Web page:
“Now is the judgment of this world; now will the ruler of this world be cast out. And I, when I am lifted up from the earth, will draw all people to myself.” (John 12:31-32)
Read: John 12:20-36
What did Jesus accomplish on the cross? You can spend your whole life contemplating this question and never plumb the depths of it. Christ is the cornerstone, it is his work on the cross that is the linchpin of redemptive history, and the saints will be singing his praises for all eternity for what he accomplished there on that hill outside Jerusalem (Rev 5:9-10, 22:3). The full measure of the wondrous things he’s done we can scarcely comprehend, but Jesus reveals to us a portion of that wonder in John’s gospel.
In John 12:20-21, a group of Greeks come up to Philip and make a request to see Jesus. Why they want to see Jesus we’re not told, but when Philip and Andrew tell Jesus about this request it causes him to declare: “The hour has come for the Son of Man to be glorified” (v. 23). The fact that now even Gentiles are starting to inquire about him has signaled to Christ that it is now time for him to finish his earthly mission and accomplish the will of his Father, so that “everyone who looks on the Son and believes in him should have eternal life, and I will raise him up on the last day” (6:40).
As Christ continues to teach the crowd and the disciples about this hour—which extends from his suffering and death on the cross to his ascension—he reveals that it will produce three events: The judgment of the world, the casting out of the ‘ruler’ of this world, and the drawing of all people to himself.
First, this hour will bring about the judgment of the world. While Christ was on earth, perfectly fulfilling the Father’s plan, the world thought that it was judging him. “Who is Jesus? How can he do the things he does? Is he really the Messiah? Who is his Father?” (2:18; 6:30, 42; 7:3, 15, 25-27, 40-43; etc.). Jesus, however, reveals that when he completes his redemptive work, he will instead judge the world.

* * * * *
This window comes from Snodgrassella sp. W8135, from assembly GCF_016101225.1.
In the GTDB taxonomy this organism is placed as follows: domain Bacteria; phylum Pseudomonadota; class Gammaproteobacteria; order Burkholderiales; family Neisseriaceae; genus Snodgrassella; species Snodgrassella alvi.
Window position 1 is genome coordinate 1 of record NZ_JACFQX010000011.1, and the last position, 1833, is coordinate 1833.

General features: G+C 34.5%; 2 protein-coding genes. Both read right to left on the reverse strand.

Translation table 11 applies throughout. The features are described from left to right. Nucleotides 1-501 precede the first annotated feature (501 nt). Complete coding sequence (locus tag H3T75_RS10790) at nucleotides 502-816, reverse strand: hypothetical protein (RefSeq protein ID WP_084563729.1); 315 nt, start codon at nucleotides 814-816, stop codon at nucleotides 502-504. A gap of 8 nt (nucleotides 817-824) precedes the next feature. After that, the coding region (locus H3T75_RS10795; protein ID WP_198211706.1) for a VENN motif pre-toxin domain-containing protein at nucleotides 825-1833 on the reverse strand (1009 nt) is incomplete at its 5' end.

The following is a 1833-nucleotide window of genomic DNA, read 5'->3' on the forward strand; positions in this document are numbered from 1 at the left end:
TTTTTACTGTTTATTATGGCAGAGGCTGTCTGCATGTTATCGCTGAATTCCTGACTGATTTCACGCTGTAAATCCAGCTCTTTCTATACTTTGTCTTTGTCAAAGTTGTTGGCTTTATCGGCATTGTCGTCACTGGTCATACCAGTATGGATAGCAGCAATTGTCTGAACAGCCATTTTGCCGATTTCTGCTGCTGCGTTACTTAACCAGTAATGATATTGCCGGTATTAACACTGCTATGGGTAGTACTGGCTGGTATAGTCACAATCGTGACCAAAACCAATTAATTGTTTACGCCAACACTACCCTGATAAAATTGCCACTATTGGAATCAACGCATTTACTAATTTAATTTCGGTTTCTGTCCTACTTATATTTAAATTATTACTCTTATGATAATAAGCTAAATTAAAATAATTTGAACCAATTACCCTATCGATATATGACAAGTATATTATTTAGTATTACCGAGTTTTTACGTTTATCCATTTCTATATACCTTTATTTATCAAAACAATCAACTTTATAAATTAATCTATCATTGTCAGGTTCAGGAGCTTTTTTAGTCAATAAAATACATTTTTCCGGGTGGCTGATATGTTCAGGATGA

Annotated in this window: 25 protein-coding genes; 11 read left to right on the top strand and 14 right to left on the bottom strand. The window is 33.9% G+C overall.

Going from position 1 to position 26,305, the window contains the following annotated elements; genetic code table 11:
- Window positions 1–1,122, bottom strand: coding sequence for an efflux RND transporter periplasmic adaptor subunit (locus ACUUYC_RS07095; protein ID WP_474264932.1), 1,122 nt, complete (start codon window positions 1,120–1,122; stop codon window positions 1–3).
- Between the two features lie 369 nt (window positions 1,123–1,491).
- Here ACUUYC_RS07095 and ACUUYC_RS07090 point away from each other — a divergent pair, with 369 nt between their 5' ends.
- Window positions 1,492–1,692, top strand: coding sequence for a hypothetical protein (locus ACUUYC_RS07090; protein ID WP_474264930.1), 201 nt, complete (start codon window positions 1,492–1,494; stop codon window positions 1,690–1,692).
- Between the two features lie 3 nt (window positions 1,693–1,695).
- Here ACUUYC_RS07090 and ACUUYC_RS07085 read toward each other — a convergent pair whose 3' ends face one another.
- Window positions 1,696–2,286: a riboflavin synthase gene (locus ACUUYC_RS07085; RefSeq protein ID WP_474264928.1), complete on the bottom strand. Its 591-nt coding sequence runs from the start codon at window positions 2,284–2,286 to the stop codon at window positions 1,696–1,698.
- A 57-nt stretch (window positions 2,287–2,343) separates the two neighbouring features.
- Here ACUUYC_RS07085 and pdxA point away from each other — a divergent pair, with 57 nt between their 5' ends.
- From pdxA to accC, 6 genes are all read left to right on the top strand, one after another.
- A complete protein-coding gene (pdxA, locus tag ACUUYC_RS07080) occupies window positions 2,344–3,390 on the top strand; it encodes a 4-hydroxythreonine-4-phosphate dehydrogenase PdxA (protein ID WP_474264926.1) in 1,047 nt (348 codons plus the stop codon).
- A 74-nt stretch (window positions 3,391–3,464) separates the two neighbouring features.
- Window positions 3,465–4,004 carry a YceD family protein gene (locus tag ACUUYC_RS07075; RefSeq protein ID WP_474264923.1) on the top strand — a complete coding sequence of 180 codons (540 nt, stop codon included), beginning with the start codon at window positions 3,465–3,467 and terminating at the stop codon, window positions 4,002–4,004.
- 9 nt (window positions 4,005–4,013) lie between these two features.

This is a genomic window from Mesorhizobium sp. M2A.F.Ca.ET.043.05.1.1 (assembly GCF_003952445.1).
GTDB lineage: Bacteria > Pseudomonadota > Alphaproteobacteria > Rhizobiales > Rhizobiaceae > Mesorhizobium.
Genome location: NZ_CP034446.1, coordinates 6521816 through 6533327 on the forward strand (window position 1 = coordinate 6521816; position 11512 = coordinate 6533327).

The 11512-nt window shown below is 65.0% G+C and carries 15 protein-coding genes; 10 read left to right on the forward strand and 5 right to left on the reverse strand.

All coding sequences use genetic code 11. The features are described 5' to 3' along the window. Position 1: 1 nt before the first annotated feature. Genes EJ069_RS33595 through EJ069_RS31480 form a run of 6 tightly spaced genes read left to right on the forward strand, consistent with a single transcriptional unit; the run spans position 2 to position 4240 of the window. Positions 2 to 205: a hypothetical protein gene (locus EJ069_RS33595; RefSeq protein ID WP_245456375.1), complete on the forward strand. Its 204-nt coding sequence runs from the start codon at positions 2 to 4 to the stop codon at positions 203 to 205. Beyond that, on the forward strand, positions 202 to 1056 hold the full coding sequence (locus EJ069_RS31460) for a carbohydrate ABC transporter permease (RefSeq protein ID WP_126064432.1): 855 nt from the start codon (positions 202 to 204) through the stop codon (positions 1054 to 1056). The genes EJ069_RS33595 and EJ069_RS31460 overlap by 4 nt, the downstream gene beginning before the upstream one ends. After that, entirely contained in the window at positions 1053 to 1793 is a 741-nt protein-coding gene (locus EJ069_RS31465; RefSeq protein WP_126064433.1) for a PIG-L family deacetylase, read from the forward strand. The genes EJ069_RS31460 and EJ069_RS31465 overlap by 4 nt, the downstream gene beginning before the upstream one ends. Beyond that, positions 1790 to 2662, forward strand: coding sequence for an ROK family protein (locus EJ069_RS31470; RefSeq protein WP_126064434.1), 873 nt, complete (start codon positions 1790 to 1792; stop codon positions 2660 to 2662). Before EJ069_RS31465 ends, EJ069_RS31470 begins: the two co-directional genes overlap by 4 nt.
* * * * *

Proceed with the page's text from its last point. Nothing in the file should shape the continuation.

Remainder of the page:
While the final judgment is still in the future, it was the completion of his earthly mission that determined the outcome of the final judgment. At the moment a person puts their full trust in the work of Christ—that he lived the sinless life they couldn’t, that he died covered in their sins and absorbing fully the wrath of God against them, that he was buried, that he rose from death in victory, and that he ascended into heaven where he now sits at the right hand of God interceding specifically for them—they are given Christ’s righteousness and are justified, which means that they are declared fully righteous before God. Why? Because their record of debt was nailed to the cross (Col 2:13-15). If, however, a person never puts their faith in the only name that can save (Acts 4:12), they remain covered in the guilt of their sins, and on the last day they will be declared guilty and cast into the lake of fire where their sins will be paid for all eternity (Rev 20:15).
Secondly, this hour brings with it the defeat of the ruler of this broken and sinful world. Who does the world, that loves darkness and rejects the God of light (John 3:19), follow? Though they should be subject to God, they follow their father the devil (John 8:44). Though Satan no doubt thought he had convinced Judas to betray Christ and that the God of life was slain on the cross (John 13:2), in reality Satan sealed his own doom. For three days later, Christ rose from the dead in victory over Satan, sin, and death. In this hour the power of sin and death over believers was undone, and thus we were delivered from the one who wields these two weapons (Heb 2:14-15). Though Satan is still a fearsome foe against whom we must be on guard (Eph 4:17; 1 Pet 5:8), he is a defeated enemy whose days are numbered. This truth should give us great hope!
Finally, Christ tells us that through this hour he will draw all people to himself. As it is this very hour that will judge the world, with some going to eternal life and others to eternal death, the ‘all people’ cannot refer to every single human, but must refer to his sheep who he, as the Good Shepherd, will gather into his one fold (10:14-16). And there is a dual “lifting up” referenced here: As Christ was physically lifted up off the earth on the cross, all those who look on him hanging there for them are saved and drawn to the Father. Similarly, at the ascension, Christ was literally lifted up out of the world and days later sent the Holy Spirit to dwell within his disciples to empower them to fulfill Christ’s Great Commission (Matt 28:19-20). And through the spread of Christ’s gospel, his sheep hear his voice, follow him, and are led to life eternal (John 10:7-16).
These are but three things that this hour has brought, and yet they are so magnificent that even if they were the only three things, we could glory in our great Savior for all eternity.
Discuss and Pray Together: Reflect on the cross and how each one of the above three things that were accomplished there should impact your lives. For example, how does knowing that Satan was defeated at the cross help a believer deny temptations in their life? Finish by praying for one another and give praise to the Father for the wondrous work of his Son.